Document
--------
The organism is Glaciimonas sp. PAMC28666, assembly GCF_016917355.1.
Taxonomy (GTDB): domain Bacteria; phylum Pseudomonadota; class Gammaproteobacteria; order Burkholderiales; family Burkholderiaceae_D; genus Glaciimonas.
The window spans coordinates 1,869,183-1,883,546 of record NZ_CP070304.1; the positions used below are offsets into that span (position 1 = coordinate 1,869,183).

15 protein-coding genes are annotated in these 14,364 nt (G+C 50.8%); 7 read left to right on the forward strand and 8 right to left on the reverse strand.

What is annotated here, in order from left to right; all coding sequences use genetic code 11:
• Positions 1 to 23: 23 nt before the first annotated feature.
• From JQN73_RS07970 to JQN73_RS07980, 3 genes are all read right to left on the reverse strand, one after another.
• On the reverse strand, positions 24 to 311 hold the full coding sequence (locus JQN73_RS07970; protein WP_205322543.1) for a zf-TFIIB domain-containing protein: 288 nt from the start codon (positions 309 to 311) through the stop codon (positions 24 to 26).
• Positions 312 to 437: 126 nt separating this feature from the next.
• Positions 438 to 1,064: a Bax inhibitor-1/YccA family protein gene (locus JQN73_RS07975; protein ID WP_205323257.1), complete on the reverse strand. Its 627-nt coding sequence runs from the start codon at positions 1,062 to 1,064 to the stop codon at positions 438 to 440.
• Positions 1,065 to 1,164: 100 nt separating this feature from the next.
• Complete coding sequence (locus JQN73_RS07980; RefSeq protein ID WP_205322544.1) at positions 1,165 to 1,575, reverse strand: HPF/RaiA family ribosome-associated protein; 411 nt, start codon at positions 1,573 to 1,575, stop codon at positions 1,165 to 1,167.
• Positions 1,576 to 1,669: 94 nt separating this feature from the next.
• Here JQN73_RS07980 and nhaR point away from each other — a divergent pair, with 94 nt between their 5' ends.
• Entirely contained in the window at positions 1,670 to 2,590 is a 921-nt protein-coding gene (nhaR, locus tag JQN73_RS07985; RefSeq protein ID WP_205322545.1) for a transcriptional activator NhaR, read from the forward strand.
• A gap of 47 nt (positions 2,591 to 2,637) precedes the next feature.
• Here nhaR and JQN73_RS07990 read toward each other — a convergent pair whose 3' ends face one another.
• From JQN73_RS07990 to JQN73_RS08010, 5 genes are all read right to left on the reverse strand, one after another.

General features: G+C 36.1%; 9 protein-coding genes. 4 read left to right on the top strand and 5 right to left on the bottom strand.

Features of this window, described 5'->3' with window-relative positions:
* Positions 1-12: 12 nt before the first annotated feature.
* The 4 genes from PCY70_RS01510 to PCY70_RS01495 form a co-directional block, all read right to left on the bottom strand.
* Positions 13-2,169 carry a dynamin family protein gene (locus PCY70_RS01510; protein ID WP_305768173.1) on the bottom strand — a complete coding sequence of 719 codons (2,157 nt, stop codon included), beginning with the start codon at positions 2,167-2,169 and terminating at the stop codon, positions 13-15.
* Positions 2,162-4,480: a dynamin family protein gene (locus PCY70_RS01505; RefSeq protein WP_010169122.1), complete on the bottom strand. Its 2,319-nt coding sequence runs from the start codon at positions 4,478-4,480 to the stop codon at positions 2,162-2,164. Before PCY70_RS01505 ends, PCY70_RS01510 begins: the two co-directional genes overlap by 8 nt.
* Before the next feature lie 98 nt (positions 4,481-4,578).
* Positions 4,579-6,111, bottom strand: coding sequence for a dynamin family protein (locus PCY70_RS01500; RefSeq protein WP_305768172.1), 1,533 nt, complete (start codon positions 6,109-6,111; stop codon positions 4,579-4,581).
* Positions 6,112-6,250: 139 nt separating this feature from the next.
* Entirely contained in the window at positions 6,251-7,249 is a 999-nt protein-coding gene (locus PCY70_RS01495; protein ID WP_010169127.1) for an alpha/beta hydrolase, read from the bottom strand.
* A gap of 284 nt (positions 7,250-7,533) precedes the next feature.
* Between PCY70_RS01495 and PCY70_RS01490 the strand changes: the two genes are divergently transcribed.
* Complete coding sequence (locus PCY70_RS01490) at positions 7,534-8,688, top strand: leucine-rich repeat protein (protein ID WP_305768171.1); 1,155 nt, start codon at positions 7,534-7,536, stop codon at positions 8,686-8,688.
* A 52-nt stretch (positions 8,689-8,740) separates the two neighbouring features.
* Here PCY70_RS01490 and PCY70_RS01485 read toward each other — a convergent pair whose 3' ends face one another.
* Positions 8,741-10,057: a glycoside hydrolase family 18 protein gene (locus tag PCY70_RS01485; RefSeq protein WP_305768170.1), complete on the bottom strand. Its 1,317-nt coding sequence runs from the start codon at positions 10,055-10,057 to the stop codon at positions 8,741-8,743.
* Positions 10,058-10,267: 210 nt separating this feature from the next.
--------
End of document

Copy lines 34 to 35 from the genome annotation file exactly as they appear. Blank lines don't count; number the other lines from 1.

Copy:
* Positions 8,741-10,057: a glycoside hydrolase family 18 protein gene (locus tag PCY70_RS01485; RefSeq protein WP_305768170.1), complete on the bottom strand. Its 1,317-nt coding sequence runs from the start codon at positions 10,055-10,057 to the stop codon at positions 8,741-8,743.
* Positions 10,058-10,267: 210 nt separating this feature from the next.